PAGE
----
Michael Pineda has been nothing short of dominant this year. Sure, his 4.08 ERA isn’t too dazzling, but with a 2.73 FIP and 2.80 SIERA, it seems as though sequencing and BABIP have hurt him more than poor pitching. Take a glance at Pineda’s .349 BABIP — a number 60 points above his career average .279 — and it isn’t too difficult to see an overly inflated ERA, especially given a reasonable 0.87 HR/9 thus far. This is all impressive, but I haven’t even begun to wax poetic on his 11.8 percent swinging strike rate or 24.6 percent strikeout rate, both numbers rate him in the top-20 for qualified pitchers. Before we get too invested in what he’s doing, let’s take a look at how Pineda got here.

After a number of shoulder injuries, setbacks and a surgery, Pineda has had more than enough time to think about his approach to pitching. Coming back from his most recent injury last season, Pineda unleashed a new pitch, one which you’ve probably guessed given that it is in the title of this post. Prior to his injury he was primarily a fastball/slider guy, mostly relying on throwing his 94-95 mph fastball by hitters and then finishing them off with his wipeout slider. Since mid-2014 — when he came back from a teres major muscle strain — Pineda has all but ditched his four-seamer in favor of the new cutter. Observe the usage tables below, courtesy of Brooks Baseball.

 Date Four-seam Sinker Cutter Slider Changeup
2011 61% 1.0% N/A 32% 6%
First half 2014 44% 1% 16% 26% 13%
Second half 2014 25.0% 2.0% 28.0% 37.0% 8.0%
2015 N/A <1% 55% 33% 13%

Pineda has thrown five sinkers his season, but that doesn’t even account for half of a percentage point. The key here is the massive shift we’ve seen in his repertoire, again, the elimination of his standard four-seamer in favor of his cutter. Certain websites have charted Pineda throwing many more fastballs, however the cut-action and run of the pitch, as well as Brooks Baseball’s hand charting have lead me to call it a cutter.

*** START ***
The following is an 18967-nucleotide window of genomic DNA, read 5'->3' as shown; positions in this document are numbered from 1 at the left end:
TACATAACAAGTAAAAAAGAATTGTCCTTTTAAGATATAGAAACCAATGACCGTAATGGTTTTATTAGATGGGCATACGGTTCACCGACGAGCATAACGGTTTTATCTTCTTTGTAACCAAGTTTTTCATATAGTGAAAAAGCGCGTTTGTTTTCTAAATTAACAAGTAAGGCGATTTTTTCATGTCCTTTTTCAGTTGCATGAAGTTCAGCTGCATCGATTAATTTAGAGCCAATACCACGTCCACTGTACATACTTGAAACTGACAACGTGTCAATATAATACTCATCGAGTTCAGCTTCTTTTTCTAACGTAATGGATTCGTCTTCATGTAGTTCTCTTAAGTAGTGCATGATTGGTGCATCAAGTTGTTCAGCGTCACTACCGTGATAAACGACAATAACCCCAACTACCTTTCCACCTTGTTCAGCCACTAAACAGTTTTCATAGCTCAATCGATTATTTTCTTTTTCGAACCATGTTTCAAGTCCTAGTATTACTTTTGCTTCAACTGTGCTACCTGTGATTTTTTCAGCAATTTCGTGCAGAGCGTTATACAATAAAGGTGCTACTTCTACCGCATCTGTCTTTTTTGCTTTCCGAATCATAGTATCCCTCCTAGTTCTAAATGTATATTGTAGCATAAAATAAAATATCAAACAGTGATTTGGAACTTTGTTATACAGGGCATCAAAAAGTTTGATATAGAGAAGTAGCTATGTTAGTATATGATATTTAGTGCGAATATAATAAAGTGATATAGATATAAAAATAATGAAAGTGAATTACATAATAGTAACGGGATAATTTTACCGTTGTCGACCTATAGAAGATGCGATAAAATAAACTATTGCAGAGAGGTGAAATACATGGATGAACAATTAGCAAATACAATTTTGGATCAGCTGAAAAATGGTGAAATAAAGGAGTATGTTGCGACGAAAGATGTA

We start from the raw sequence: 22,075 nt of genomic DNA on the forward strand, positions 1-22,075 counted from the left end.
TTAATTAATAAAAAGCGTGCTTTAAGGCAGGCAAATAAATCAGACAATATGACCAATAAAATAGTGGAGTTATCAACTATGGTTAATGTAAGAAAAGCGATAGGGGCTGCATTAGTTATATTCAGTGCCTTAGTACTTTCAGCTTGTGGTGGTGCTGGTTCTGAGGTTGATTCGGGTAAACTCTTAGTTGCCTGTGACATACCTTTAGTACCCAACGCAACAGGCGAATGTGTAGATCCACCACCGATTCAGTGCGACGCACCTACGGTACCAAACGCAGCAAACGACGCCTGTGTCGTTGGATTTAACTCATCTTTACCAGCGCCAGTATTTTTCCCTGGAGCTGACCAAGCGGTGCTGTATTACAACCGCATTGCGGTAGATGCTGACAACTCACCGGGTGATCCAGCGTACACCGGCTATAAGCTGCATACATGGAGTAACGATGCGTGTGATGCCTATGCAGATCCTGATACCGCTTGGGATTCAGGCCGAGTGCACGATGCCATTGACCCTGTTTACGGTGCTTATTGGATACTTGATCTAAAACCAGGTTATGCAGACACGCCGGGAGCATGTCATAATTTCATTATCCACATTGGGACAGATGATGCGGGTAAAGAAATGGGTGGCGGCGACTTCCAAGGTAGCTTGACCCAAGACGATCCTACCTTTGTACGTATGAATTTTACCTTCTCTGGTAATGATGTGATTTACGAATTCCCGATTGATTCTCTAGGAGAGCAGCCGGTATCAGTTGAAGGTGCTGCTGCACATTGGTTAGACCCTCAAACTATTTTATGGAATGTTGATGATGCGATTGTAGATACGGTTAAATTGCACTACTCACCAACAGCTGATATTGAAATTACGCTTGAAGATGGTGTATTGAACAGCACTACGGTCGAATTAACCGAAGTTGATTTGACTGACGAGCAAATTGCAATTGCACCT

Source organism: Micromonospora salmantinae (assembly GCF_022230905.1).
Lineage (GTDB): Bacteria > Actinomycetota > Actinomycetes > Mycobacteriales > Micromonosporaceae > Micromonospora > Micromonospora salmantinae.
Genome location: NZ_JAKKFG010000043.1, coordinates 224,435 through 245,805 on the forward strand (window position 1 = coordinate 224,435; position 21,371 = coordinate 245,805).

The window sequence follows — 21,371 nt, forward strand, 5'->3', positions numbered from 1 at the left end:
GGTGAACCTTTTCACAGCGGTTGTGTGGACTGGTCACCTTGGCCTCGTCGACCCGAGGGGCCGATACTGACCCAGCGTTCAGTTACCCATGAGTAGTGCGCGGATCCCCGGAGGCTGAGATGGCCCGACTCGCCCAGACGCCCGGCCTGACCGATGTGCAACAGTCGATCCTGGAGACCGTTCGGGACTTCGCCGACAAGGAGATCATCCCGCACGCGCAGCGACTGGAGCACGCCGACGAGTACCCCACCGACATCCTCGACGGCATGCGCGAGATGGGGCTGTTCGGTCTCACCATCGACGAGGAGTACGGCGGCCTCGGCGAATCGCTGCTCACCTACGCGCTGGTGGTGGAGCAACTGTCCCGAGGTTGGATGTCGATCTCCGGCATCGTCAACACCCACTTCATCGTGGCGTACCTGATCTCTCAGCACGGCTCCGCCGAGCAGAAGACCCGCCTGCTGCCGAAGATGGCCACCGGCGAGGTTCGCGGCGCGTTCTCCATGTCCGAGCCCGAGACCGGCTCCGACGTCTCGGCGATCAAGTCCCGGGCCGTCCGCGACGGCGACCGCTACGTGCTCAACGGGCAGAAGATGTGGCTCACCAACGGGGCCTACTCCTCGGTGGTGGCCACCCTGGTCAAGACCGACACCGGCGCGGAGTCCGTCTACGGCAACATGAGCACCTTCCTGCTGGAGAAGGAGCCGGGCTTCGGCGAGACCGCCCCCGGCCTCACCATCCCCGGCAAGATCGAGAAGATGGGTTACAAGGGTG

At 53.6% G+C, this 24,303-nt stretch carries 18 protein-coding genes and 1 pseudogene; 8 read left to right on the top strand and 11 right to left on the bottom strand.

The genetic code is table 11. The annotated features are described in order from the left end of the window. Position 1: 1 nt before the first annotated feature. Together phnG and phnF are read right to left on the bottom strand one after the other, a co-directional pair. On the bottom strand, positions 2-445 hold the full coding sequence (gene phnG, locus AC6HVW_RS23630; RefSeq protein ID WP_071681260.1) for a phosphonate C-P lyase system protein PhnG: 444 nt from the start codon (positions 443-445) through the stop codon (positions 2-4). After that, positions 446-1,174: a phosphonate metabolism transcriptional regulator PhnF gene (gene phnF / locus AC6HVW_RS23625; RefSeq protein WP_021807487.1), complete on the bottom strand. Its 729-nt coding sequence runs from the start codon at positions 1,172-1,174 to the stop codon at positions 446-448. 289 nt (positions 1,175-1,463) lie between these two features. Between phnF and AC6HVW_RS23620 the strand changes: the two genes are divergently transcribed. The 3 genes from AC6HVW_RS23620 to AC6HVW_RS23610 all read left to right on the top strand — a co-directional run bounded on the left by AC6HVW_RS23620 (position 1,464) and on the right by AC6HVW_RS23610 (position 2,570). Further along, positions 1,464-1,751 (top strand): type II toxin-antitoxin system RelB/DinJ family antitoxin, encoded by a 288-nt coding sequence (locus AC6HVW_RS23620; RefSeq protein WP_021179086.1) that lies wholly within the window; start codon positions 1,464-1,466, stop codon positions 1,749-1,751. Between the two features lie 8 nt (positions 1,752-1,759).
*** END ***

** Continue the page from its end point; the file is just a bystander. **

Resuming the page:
As his pitching style has changed, so has his release point. Via Texas Leaguers, we can separate his release points before and after adding the cutter. Click below to view the gif.


Even a quick glance shows the difference. After throwing from an arm slot that tended to drift away from his body, Pineda has seen his release point come higher and more over the top since he added the cutter.

As a general rule, I’m pretty wary of alleged in-season adjustments or sudden breakouts. Knee-jerk reactions and rash decisions don’t have a place in fantasy baseball — unless my league mates want to do that, then go right ahead. That being said, when a real change has taken place, like with Pineda and adding a new pitch while dropping his four-seamer, it’s hard to not buy into him. Account for a more normalized BABIP going forward to help his ERA drop and Pineda figures to be an absolute stud for the rest of the season and beyond. The risk is always going to be a factor with any pitcher, particularly one with an injury history as extensive as Pineda, but I’d be comfortable making a trade for him on his strikeouts and ratios moving forward.



You can follow David on Twitter @davidwiers.

  1. Spyre says:

    I am confused. Why is phasing out his 4 seam and sinker positive? i get the 4seam is now labelled as a “cutter”, but why wouldn’t he want to keep a sinker in his pocket to pull out when he needs?

    • Davidwiers

      Davidwiers says:

      @Spyre: He never really used the sinker much in the first place, so saying he phased it out doesn’t seem quite right. In any season listed, he’s never thrown more than two out of 100 pitches that was classified as a sinker.

      Pineda simply changed his approach and execution (in his release point) and his pitch repertoire (changing or eliminating the four-seamer and going to the cutter). Overall, it’s been a positive change given his K%, it’s just he’s been unfortunate in the batted ball department.